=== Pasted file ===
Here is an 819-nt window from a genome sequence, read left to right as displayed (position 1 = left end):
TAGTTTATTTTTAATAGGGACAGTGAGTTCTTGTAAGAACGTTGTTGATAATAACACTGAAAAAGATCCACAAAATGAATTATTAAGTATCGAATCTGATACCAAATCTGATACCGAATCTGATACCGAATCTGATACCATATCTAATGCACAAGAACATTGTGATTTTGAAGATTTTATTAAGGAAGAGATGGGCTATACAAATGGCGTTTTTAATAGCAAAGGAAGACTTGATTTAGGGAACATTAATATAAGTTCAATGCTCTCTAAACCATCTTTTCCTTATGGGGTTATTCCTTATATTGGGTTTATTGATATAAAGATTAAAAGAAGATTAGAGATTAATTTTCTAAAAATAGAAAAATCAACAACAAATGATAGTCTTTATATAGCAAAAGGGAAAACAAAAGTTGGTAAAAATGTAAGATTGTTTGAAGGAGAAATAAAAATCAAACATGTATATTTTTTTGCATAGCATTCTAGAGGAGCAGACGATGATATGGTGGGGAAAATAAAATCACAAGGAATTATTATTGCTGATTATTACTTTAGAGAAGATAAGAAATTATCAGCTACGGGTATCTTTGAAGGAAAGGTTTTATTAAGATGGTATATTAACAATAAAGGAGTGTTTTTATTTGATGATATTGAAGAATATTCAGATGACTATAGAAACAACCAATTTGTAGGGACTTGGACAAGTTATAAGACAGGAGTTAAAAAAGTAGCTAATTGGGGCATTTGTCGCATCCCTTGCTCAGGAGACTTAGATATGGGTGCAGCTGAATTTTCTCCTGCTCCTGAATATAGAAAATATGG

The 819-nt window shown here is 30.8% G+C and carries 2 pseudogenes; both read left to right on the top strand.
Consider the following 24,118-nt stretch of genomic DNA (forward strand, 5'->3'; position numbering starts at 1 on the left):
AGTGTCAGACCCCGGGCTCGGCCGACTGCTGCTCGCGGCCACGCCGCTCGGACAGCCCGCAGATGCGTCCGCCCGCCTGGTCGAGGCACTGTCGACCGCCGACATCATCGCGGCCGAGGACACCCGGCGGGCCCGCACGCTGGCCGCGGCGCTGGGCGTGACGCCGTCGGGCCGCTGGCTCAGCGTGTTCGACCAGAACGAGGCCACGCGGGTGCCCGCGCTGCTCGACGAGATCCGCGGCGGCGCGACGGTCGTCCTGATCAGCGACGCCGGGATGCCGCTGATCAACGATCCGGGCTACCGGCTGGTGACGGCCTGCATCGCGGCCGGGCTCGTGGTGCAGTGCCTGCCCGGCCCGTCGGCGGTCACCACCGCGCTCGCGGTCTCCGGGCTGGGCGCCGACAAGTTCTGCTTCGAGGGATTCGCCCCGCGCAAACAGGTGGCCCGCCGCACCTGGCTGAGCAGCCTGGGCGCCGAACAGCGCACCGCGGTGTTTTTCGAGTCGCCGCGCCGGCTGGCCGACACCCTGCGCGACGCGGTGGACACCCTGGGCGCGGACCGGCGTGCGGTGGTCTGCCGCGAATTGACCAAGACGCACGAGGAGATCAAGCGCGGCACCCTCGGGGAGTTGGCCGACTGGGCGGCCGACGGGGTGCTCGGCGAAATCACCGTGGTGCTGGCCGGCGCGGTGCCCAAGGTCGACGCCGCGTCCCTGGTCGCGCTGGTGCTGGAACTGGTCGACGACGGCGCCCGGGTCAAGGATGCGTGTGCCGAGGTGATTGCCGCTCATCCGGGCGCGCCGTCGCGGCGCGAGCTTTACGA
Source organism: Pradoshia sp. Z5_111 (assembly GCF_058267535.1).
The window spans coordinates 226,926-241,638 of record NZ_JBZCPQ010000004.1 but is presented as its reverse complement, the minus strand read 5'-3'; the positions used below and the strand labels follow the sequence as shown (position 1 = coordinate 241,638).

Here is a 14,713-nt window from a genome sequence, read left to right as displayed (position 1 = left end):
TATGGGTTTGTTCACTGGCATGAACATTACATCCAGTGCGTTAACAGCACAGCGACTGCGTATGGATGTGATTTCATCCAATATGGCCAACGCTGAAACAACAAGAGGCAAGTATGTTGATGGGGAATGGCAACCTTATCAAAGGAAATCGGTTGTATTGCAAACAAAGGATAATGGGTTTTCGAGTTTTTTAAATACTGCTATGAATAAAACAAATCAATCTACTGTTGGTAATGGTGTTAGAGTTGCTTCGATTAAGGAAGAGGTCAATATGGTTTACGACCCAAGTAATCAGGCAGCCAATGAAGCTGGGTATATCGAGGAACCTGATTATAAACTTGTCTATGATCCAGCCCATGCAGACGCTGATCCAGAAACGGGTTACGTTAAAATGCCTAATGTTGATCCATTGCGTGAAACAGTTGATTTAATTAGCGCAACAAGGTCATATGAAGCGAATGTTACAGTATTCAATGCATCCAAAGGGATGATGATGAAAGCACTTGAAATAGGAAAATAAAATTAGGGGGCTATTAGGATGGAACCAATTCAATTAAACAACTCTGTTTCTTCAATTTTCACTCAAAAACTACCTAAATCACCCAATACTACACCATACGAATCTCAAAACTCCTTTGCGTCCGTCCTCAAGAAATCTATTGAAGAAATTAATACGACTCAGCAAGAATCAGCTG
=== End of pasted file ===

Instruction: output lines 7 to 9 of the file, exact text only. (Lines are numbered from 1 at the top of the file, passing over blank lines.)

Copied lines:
The window spans coordinates 226,926-241,638 of record NZ_JBZCPQ010000004.1 but is presented as its reverse complement, the minus strand read 5'-3'; the positions used below and the strand labels follow the sequence as shown (position 1 = coordinate 241,638).

Here is a 14,713-nt window from a genome sequence, read left to right as displayed (position 1 = left end):
TATGGGTTTGTTCACTGGCATGAACATTACATCCAGTGCGTTAACAGCACAGCGACTGCGTATGGATGTGATTTCATCCAATATGGCCAACGCTGAAACAACAAGAGGCAAGTATGTTGATGGGGAATGGCAACCTTATCAAAGGAAATCGGTTGTATTGCAAACAAAGGATAATGGGTTTTCGAGTTTTTTAAATACTGCTATGAATAAAACAAATCAATCTACTGTTGGTAATGGTGTTAGAGTTGCTTCGATTAAGGAAGAGGTCAATATGGTTTACGACCCAAGTAATCAGGCAGCCAATGAAGCTGGGTATATCGAGGAACCTGATTATAAACTTGTCTATGATCCAGCCCATGCAGACGCTGATCCAGAAACGGGTTACGTTAAAATGCCTAATGTTGATCCATTGCGTGAAACAGTTGATTTAATTAGCGCAACAAGGTCATATGAAGCGAATGTTACAGTATTCAATGCATCCAAAGGGATGATGATGAAAGCACTTGAAATAGGAAAATAAAATTAGGGGGCTATTAGGATGGAACCAATTCAATTAAACAACTCTGTTTCTTCAATTTTCACTCAAAAACTACCTAAATCACCCAATACTACACCATACGAATCTCAAAACTCCTTTGCGTCCGTCCTCAAGAAATCTATTGAAGAAATTAATACGACTCAGCAAGAATCAGCTG